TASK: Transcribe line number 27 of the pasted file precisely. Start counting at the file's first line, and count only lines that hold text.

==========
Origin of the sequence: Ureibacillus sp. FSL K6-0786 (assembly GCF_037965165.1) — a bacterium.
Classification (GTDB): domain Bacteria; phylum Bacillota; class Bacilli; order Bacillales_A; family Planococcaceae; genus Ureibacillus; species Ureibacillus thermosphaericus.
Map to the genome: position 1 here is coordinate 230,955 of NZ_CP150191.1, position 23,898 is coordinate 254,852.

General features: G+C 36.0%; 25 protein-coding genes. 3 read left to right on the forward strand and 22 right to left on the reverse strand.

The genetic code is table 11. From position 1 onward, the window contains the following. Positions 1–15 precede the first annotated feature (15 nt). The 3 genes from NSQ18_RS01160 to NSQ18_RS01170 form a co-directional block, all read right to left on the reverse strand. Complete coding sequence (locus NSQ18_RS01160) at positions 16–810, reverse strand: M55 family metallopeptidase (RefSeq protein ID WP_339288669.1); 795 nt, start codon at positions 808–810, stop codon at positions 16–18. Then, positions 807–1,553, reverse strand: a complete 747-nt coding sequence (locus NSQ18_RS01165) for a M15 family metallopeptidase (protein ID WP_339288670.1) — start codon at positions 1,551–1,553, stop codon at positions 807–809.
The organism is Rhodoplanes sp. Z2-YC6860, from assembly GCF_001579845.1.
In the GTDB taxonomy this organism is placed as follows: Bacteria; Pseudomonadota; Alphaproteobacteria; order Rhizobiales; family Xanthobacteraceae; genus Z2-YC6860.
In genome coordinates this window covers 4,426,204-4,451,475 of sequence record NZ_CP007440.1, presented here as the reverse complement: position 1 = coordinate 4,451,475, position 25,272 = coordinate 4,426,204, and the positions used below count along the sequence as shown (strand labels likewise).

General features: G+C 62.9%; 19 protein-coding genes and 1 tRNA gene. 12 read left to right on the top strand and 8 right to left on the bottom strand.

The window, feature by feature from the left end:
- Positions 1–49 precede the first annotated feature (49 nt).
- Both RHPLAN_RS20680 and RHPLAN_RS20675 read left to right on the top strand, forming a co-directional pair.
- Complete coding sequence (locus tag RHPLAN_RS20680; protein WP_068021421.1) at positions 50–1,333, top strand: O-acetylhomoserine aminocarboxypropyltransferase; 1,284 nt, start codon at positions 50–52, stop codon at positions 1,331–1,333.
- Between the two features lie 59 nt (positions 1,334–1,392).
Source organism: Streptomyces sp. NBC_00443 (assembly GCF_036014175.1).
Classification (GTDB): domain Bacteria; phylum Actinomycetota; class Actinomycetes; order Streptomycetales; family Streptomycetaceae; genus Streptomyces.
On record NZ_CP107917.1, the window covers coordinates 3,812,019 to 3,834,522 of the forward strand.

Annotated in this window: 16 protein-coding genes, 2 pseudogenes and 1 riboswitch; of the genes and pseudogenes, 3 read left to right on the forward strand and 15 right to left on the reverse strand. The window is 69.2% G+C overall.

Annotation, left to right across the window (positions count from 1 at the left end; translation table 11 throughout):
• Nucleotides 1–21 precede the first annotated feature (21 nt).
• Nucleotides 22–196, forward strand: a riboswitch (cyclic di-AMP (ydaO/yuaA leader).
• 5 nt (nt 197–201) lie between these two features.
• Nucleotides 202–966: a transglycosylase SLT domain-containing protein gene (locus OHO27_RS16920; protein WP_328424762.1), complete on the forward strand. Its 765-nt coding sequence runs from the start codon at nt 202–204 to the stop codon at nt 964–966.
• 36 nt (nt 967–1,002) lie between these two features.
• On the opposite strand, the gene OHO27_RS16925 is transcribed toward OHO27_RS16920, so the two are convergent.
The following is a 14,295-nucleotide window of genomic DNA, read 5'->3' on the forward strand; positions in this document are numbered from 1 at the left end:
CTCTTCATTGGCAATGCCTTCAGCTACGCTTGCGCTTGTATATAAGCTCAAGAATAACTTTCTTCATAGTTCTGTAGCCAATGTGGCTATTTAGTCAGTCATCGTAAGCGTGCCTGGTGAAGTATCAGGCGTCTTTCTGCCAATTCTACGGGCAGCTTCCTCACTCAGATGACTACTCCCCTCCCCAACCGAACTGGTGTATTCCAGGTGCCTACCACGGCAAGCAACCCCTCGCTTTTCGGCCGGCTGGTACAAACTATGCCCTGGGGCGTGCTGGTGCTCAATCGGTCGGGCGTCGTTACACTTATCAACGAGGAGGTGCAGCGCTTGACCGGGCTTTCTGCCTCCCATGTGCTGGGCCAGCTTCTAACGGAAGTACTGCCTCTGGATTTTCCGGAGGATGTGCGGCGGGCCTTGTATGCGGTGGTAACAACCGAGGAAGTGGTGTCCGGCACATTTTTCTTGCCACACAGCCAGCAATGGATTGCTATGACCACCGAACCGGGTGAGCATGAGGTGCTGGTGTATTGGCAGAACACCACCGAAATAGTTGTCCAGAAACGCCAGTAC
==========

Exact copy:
CTCTTCATTGGCAATGCCTTCAGCTACGCTTGCGCTTGTATATAAGCTCAAGAATAACTTTCTTCATAGTTCTGTAGCCAATGTGGCTATTTAGTCAGTCATCGTAAGCGTGCCTGGTGAAGTATCAGGCGTCTTTCTGCCAATTCTACGGGCAGCTTCCTCACTCAGATGACTACTCCCCTCCCCAACCGAACTGGTGTATTCCAGGTGCCTACCACGGCAAGCAACCCCTCGCTTTTCGGCCGGCTGGTACAAACTATGCCCTGGGGCGTGCTGGTGCTCAATCGGTCGGGCGTCGTTACACTTATCAACGAGGAGGTGCAGCGCTTGACCGGGCTTTCTGCCTCCCATGTGCTGGGCCAGCTTCTAACGGAAGTACTGCCTCTGGATTTTCCGGAGGATGTGCGGCGGGCCTTGTATGCGGTGGTAACAACCGAGGAAGTGGTGTCCGGCACATTTTTCTTGCCACACAGCCAGCAATGGATTGCTATGACCACCGAACCGGGTGAGCATGAGGTGCTGGTGTATTGGCAGAACACCACCGAAATAGTTGTCCAGAAACGCCAGTAC